Sci-fi poem!

At eighteen she is ready to tackle the Instrument. Spreads fluidly as when water leaks through cobblestone cracks, plug lines evaporate invisibly as an electric impulse through the air rips into the fabric of time and inscribes a healing magic after it. The oroburos encircles the fibrous, brittle bones of her wrist. An air jet rumbles in her chest. In the room it’s black almost, gray walls, deeply purple lacquered furniture, the hint of a picture frame unlit, too many switches in their “off” position. The jet rumble has escaped her. Face hot with the expectation of the completely unexpectable, something buds up out of her, perhaps a valuable liquid, perhaps some falsely wired circuitry, perhaps the memory of a year playing jax and rock-paper-scissors with other children in the school yard, paper and scissors and other children and schoolyard mixed up in the fabric, too distant to see clearly, too foreign to really feel it again, a quiet rumpling like a mosquito in her ear, a paper-cut snake bite now ghosting her fingertip, that tiny bubble of blood like the steady light of error. And though she was good at jacks and always won at rock-paper-scissors, on that fast emptying playground with its generator hum she couldn’t find the way to her name. Created a rift in that time space, the unborn twin of the mind. It is this that captures her always, a sudden shift in breath, the slight shudder her eye makes as it lists away from the screen, forgetting and remembering the same, her sight catching something not in the screen but on it, or backwards from it, the glow of an earlobe or the mirrored reflection of fingers, almost wires, punching keys. Shapes in her mind the first edges of reality, its encumbered layers not visible but just…

her mind can touch it sometimes. The Instrument blinks blue, yellow, blue against the farthest wall. Something in her fissures. There is nothing trailing behind to fill it up and like a sphinx, slowly rising from the dust gold sand, rippling off its fur the haze of time, the overlayment of memory and myth and meaning, it simply is now. Instrument makes a sound like an old crone’s cackle. Maybe her bones crack. Maybe the rift in time opens up and she slips into it, bare-footed and calm-eyed, the world re-stitching itself up after.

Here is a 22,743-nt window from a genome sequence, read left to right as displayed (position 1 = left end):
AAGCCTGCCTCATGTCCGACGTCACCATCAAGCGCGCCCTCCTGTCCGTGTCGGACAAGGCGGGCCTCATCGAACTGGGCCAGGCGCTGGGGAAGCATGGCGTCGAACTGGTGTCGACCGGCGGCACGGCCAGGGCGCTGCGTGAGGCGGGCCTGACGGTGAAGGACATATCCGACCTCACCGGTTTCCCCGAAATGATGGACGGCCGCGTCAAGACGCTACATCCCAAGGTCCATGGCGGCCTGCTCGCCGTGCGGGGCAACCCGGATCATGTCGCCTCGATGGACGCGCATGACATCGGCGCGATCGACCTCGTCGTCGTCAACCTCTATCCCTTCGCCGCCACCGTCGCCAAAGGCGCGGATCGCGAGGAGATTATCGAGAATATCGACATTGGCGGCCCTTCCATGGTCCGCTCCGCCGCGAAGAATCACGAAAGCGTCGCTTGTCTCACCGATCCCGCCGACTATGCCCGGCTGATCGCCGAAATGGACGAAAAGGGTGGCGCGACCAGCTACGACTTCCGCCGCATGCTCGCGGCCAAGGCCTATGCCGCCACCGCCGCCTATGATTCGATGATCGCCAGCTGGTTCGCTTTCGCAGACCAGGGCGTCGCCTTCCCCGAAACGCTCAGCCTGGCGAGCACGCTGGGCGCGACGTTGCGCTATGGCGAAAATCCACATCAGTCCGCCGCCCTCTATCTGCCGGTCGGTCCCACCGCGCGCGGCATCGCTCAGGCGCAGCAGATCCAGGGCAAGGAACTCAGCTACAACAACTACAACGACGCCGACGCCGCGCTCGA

Future Kitchen, Today

The Future Kitchen, Today

Jane Jetson had only to push a button for dinner to be laid out on the table. We all sighed wistfully as we watched while the futuristic kitchen did all the dirty work. As I was organizing my cabinets after grocery shopping the other night, I was thinking about Jane Jetson and wondering when my future kitchen would arrive and what the color of the flying car would be that would deliver it. I started searching around on the internet, looking for glimmers of fully-automated electronic kitchen slave in the ether. I found a pantry that keeps track of your groceries, suggesting recipes for the night’s meal or reordering commonly used supplies as they run low; a counter top that can read ingredients, suggest baking techniques and display an interactive projection that teaches you the proper way to slice a fish for sushi. And then I was confused. The images I was looking at where not drawn, or computer generated, or fabricated for a movie set, they were real, and they are available now.

Watching a clip form Fulton Innovation’s project eCoupled I experienced a musty blast from the past-future. Like a scene from a futuristic television show, eCoupled’s test kitchen uses an autonomous, intelligent system that allows for wireless (and almost invisible) powering of blenders and stove-tops right on your counter, a cabinet-front display of your pantry inventory, as well as a screen for issuing instructions and reading temperature while you cook. By radio labeling food cartons, storage appliances can help manage the contents and track nutritional information, making suggestions to help you maintain a healthy diet (“do you really think you need one more candy bar, Tubby?”).

Culture Lab's Ambient Kitchen